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Discussion in 'Emergencies / Diseases / Injuries and Cures' started by ravenking, Feb 12, 2017.
my hen started sneezing what to do and what could be wrong i use hay as bedding
Any other symptoms?
not that i saw nose might be a little runny but not alot i took out the straw to see if it helpd any
Is the sneezing once in awhile or every few minutes? Do you see any nasal secretions or dirt around the nostrils, any watery eyes or drainage, or rattly breathing. Dust, mold, and poor air circulation could be problems, but if you are seeing frquent sneezing, it may be a respiratory disease such as infectious bronchitis or others.
i think shes sick whats good medicine to give her i seperated her already
For a respiratory disease, Tylan50 injectable is about all you will find in feed stores without a prescription. Dosage is 1 ml twice a day for 5 days for a five pound chicken. Get some syringes and needles to withdraw the medicine. You can give it orally or as a shot in the breast muscle. It can treat mycoplasma and some bacterial diseases, but if she has bronchitis or another virus, it might not help that much. Viruses will have to run their course over several weeks. An antibiotic like Tylan could possibly help to prevent secondary infections. Hay and straw can become dusty or wet and moldy, so watch out for that since it can cause sneezing and breathing problems. Provide good overhead air circulation in the coop. Let us know how she is doing tomorrow.
Here are some of the most common diseases in a link from University of FL
Synonyms: IB, bronchitis, cold
Species affected: Infectious bronchitis is a disease of chickens only. A similar disease occurs in bobwhite quail (quail bronchitis), but it is caused by a different virus.
Clinical signs: The severity of infectious bronchitis infection is influenced by the age and immune status of the flock, by environmental conditions, and by the presence of other diseases. Feed and water consumption declines. Affected chickens will be chirping, with a watery discharge from the eyes and nostrils, and labored breathing with some gasping in young chickens. Breathing noises are more noticeable at night while the birds rest. Egg production drops dramatically. Production will recover in 5 or 6 weeks, but at a lower rate. The infectious bronchitis virus infects many tissues of the body, including the reproductive tract (see Table 1). Eggshells become rough and the egg white becomes watery. (See publication PS-24, Egg Quality, for other causes of poor egg quality.)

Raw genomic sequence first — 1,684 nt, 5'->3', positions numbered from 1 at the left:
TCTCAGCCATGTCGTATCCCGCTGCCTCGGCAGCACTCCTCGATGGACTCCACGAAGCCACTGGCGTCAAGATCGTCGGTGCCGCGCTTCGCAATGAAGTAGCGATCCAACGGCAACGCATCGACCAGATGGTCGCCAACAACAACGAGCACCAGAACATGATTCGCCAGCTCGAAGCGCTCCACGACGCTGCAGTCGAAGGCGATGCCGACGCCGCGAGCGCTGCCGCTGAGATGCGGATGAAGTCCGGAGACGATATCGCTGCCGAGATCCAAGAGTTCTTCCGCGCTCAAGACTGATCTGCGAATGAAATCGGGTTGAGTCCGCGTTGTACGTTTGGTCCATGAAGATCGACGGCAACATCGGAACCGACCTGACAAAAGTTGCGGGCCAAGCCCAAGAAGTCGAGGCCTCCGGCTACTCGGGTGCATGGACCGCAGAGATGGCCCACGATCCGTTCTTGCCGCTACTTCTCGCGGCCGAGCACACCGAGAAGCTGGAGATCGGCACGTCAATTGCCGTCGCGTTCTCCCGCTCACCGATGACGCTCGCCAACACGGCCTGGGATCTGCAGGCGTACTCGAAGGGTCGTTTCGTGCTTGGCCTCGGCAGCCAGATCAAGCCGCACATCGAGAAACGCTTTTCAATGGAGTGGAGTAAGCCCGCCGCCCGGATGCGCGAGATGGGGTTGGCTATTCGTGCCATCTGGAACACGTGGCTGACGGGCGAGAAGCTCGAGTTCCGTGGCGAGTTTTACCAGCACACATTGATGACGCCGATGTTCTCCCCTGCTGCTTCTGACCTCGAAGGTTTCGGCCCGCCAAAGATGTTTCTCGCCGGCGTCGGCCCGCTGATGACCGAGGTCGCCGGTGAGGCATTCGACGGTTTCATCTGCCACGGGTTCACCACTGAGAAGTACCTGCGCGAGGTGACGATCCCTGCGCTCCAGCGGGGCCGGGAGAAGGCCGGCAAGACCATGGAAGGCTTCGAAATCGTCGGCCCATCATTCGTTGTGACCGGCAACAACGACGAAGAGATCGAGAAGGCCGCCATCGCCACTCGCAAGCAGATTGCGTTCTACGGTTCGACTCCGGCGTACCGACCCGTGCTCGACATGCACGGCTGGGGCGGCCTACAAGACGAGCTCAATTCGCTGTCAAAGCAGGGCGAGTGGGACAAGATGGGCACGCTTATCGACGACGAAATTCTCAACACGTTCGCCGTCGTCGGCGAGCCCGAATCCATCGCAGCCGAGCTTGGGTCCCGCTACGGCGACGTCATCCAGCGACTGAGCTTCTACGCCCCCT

Transmission: Infectious bronchitis is a very contagious poultry disease. It is spread by air, feed bags, infected dead birds, infected houses, and rodents. The virus can be egg-transmitted, however, affected embryos usually will not hatch.
Treatment: There is no specific treatment for infectious bronchitis. Antibiotics for 3–5 days may aid in combating secondary bacterial infections. Raise the room temperature 5°F for brooding-age chickens until symptoms subside. Baby chicks can be encouraged to eat by using a warm, moist mash.
Prevention: Establish and enforce a biosecurity program. Vaccinations are available.
Synonyms: MG, chronic respiratory disease (CRD), infectious sinusitis, mycoplasmosis
Species affected: chickens, turkeys, pigeons, ducks, peafowl, and passerine birds.
Clinical signs: Clinical symptoms vary slightly between species. Infected adult chickens may show no outward signs if infection is uncomplicated. However, sticky, serous exudate from nostrils, foamy exudate in eyes, and swollen sinuses can occur, especially in broilers. The air sacs may become infected. Infected birds can develop respiratory rales and sneeze. Affected birds are often stunted and unthrifty (see Table 1).
There are two forms of this disease in the turkey. With the "upper form" the birds have watery eyes and nostrils, the infraorbitals (just below the eye) become swollen, and the exudate becomes caseous and firm. The birds have respiratory rales and show unthriftiness.
With the "lower form", infected turkeys develop airsacculitis. As with chickens, birds can show no outward signs if the infection is uncomplicated. Thus, the condition may go unnoticed until the birds are slaughtered and the typical legions are seen. Birds with airsacculitis are condemned.
MG in chicken embryos can cause dwarfing, airsacculitis, and death.
Transmission: MG can be spread to offspring through the egg. Most commercial breeding flocks, however, are MG-free. Introduction of infected replacement birds can introduce the disease to MG-negative flocks. MG can also be spread by using MG-contaminated equipment.